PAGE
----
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  1. [20pts] Read today's lecture notes. Honestly declare how your read the notes. You will get the full credit only if you read the notes carefully.
    1. [20pts] I read the notes very carefully. I have a complete understanding of the notes.
    2. [20pts] I read the notes, but a couple of things don't make sense. (Describe biefly below what confuses you.)
    3. [12pts] I just skimmed the notes.
    4. [0pts] I didn't read the notes.
  2. [20pts] Assuming the following function prototypes and variable definitions, fill in the table. Note: each expression should be taken as independent. i.e. if one expression modifies some variable values, those modifications do not carry over to the next expression.
    // Function prototypes - each function what the name says it does
    int abs(int j);            // returns "absolute value" of j.  defined in library cstdlib
    double round(double x);    // returns x rounded to nearest integer. defined in library cmath
    string to_string(int val); // returns string representing val. defined in library string
                               // Note: to_string works only if you run g++ with option -std=c++11 
    // Variable definitions
    int k = 4;
    double x = 3.8;
    string s = "The number of cookies I need: ";
    k + abs(-4)
    x + abs(-4)
    round(x) + k
    k = round(x)
    s + to_string(k + 5)
    (3 + 10)/round(x - 1)
    k++ < x
    ++k < x
    k++ < x && k > x
  3. [10pts] istream objects have a function "get()" that can be useful. We have not yet needed it, but you call it like cin.get() or fin.get() when fin is an ifstream. The function returns the next character in the stream, even if it is a whitespace character. Remember that our istreams have always helped us by skipping whitespace. But sometimes you might need to know what spaces are there! It has the following prototype:
    int get();
    Note the function returns an int. Given this, write below the output of the following programs when the users inputs the letter U.
    #include <iostream>
    using namespace std;
    int main() {
       cout << cin.get() << endl;
       return 0;
    #include <iostream>
    using namespace std;
    int main() {
       char c = cin.get();
       cout << c << endl;
       return 0;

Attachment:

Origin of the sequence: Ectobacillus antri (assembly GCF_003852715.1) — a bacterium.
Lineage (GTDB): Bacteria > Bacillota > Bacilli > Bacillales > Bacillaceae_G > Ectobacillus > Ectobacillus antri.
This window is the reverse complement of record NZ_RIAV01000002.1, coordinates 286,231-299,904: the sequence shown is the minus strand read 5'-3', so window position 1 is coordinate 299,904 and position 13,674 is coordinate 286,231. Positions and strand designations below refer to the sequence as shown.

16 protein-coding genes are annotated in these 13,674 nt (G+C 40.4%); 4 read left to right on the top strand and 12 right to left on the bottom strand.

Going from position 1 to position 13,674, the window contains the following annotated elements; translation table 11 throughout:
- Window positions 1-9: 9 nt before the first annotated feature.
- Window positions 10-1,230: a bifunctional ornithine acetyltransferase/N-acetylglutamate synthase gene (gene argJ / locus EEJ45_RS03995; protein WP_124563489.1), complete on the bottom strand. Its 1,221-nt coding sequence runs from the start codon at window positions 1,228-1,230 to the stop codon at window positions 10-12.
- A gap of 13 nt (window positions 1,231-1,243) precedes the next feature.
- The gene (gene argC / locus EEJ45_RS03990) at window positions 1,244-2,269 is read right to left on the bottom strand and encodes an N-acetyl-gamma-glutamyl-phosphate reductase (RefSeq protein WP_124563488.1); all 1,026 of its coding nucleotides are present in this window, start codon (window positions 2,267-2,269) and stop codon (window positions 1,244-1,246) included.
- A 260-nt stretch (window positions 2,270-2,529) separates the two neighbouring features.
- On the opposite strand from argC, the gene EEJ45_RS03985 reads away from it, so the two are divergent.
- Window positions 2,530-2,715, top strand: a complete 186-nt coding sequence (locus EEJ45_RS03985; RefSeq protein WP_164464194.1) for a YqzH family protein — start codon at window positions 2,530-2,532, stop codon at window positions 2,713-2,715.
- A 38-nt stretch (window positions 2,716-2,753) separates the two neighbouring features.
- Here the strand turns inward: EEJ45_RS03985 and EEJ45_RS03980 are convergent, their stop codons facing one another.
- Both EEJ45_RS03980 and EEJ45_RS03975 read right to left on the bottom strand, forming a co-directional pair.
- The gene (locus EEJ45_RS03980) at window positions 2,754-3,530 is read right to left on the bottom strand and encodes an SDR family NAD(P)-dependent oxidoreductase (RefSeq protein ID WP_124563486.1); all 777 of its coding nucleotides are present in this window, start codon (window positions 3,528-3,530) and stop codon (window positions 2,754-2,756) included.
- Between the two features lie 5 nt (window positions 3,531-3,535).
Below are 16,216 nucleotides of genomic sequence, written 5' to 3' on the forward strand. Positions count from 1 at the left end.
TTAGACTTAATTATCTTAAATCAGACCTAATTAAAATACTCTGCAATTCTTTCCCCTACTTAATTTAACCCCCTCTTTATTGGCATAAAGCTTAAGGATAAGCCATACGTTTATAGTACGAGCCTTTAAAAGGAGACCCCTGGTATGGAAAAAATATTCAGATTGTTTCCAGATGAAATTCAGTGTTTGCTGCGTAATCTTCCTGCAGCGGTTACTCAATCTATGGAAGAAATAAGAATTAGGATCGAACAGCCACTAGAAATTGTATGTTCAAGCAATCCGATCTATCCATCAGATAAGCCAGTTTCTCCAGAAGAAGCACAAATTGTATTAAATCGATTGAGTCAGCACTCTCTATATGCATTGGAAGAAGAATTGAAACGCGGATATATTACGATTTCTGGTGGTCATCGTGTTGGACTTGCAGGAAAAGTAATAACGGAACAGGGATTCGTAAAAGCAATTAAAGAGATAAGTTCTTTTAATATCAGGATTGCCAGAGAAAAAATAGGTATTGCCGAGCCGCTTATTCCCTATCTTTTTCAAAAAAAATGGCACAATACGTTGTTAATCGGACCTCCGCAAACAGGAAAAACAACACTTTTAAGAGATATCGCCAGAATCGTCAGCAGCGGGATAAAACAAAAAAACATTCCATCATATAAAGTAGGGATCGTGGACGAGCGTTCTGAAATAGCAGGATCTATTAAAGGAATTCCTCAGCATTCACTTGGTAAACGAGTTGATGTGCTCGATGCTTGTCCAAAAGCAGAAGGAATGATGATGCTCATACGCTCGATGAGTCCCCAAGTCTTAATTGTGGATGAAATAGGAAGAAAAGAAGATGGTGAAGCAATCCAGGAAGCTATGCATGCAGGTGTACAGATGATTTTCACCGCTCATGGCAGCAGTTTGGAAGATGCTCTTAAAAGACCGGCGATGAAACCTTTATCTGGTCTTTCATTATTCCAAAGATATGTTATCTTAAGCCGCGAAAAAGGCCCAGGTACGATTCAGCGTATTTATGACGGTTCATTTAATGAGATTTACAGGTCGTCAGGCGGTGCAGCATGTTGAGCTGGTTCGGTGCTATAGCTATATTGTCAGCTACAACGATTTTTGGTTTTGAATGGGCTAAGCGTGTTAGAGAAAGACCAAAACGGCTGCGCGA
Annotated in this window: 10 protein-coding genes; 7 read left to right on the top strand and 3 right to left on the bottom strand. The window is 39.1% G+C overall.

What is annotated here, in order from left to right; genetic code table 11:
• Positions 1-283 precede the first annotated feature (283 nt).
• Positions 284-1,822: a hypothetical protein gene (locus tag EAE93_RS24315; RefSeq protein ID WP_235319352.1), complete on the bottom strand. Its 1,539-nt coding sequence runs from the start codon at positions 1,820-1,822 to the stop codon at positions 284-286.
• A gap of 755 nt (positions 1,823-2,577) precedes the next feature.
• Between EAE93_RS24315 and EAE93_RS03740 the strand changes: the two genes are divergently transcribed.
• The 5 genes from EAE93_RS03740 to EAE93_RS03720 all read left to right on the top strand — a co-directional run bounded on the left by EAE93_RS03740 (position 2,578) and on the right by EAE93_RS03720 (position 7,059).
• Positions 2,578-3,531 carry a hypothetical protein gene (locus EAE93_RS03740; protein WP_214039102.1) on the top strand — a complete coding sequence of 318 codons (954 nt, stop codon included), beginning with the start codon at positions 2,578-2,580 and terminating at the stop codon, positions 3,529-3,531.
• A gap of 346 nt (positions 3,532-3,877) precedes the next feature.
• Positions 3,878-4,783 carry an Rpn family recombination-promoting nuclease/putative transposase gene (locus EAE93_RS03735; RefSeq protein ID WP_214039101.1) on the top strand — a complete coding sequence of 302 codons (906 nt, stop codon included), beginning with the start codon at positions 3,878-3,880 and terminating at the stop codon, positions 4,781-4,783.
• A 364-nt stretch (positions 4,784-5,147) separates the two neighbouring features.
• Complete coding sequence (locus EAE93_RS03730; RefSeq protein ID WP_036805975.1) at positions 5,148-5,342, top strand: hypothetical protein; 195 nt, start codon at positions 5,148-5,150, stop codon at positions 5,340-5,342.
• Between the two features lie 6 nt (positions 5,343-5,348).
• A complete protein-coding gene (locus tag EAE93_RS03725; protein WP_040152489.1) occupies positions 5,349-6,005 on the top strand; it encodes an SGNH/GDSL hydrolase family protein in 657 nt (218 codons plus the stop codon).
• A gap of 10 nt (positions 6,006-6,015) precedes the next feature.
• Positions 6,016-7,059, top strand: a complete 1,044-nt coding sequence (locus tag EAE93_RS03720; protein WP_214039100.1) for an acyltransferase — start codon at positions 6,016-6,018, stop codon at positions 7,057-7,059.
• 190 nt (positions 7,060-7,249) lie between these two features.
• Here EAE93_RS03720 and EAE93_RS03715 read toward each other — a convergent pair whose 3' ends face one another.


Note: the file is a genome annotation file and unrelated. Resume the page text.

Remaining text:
[Assume the users inputs U]
    [Assume the users inputs U]
  4. [50pts] Consider the following program. The program reads an integer from the user and prints out its factorization into prime numbers. Unfortunately, I've been unable to figure out how to implement the function firstfactor:
    • It takes as input an integer n, where n > 1
    • It returns the smallest factor of n, i.e. the smallest integer greater than 1 that divides n evenly.
    #include <iostream>
    int firstfactor(int);
    int main() {
      // Get integer n, n > 1, from user.
      int n;
      cout << "Enter an integer larger than 1: ";
      cin >> n;
      // Print out the factorization.
      cout << "The factorization of " << n << " is ";
      while( n > 1 ) {
        // Get & print the next prime factor.
        int f = firstfactor(n);
        cout << '(' << f << ')';
        n = n / f;
      cout << endl;
      return 0;
    As you see, the program is missing the definition of the function firstfactor. Complete the program by defining the function (a description of what the function is supposed to do is given in the source code's comments). When your program is working correctly, a typical run might look like this:
    Enter an integer larger than 1: 60
    The factorization of 60 is (2)(2)(3)(5)
    Turn in a printout of this cover sheet with your answers to the questions, your source code, and a screen capture of your program running the input 21978.

    Challenge (optional) modify the program so that it prints multiple factors with an exponent, rather than repeated, so that the factorization of 40 would be given as (2)^3(5) rather than (2)(2)(2)(5).